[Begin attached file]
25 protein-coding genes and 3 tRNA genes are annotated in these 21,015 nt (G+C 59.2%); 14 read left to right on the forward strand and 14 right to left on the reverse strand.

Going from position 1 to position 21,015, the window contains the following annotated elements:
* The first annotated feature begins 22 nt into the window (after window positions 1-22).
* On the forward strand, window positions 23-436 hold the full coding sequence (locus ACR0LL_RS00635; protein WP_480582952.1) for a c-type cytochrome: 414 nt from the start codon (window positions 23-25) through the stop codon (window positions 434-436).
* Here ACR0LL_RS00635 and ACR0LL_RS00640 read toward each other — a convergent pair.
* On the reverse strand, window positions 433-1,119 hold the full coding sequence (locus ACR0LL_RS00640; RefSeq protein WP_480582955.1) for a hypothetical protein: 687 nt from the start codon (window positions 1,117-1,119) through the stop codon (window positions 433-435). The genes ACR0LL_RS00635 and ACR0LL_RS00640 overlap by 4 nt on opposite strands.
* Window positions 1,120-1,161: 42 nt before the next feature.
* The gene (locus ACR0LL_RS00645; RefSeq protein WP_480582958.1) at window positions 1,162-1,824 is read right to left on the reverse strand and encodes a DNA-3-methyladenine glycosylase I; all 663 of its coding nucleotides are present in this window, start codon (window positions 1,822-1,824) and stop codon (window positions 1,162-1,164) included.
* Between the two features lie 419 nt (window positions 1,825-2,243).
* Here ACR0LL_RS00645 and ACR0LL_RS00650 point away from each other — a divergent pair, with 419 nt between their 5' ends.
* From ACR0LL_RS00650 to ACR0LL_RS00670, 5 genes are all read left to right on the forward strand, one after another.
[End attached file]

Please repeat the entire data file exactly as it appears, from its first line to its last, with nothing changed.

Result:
25 protein-coding genes and 3 tRNA genes are annotated in these 21,015 nt (G+C 59.2%); 14 read left to right on the forward strand and 14 right to left on the reverse strand.

Going from position 1 to position 21,015, the window contains the following annotated elements:
* The first annotated feature begins 22 nt into the window (after window positions 1-22).
* On the forward strand, window positions 23-436 hold the full coding sequence (locus ACR0LL_RS00635; protein WP_480582952.1) for a c-type cytochrome: 414 nt from the start codon (window positions 23-25) through the stop codon (window positions 434-436).
* Here ACR0LL_RS00635 and ACR0LL_RS00640 read toward each other — a convergent pair.
* On the reverse strand, window positions 433-1,119 hold the full coding sequence (locus ACR0LL_RS00640; RefSeq protein WP_480582955.1) for a hypothetical protein: 687 nt from the start codon (window positions 1,117-1,119) through the stop codon (window positions 433-435). The genes ACR0LL_RS00635 and ACR0LL_RS00640 overlap by 4 nt on opposite strands.
* Window positions 1,120-1,161: 42 nt before the next feature.
* The gene (locus ACR0LL_RS00645; RefSeq protein WP_480582958.1) at window positions 1,162-1,824 is read right to left on the reverse strand and encodes a DNA-3-methyladenine glycosylase I; all 663 of its coding nucleotides are present in this window, start codon (window positions 1,822-1,824) and stop codon (window positions 1,162-1,164) included.
* Between the two features lie 419 nt (window positions 1,825-2,243).
* Here ACR0LL_RS00645 and ACR0LL_RS00650 point away from each other — a divergent pair, with 419 nt between their 5' ends.
* From ACR0LL_RS00650 to ACR0LL_RS00670, 5 genes are all read left to right on the forward strand, one after another.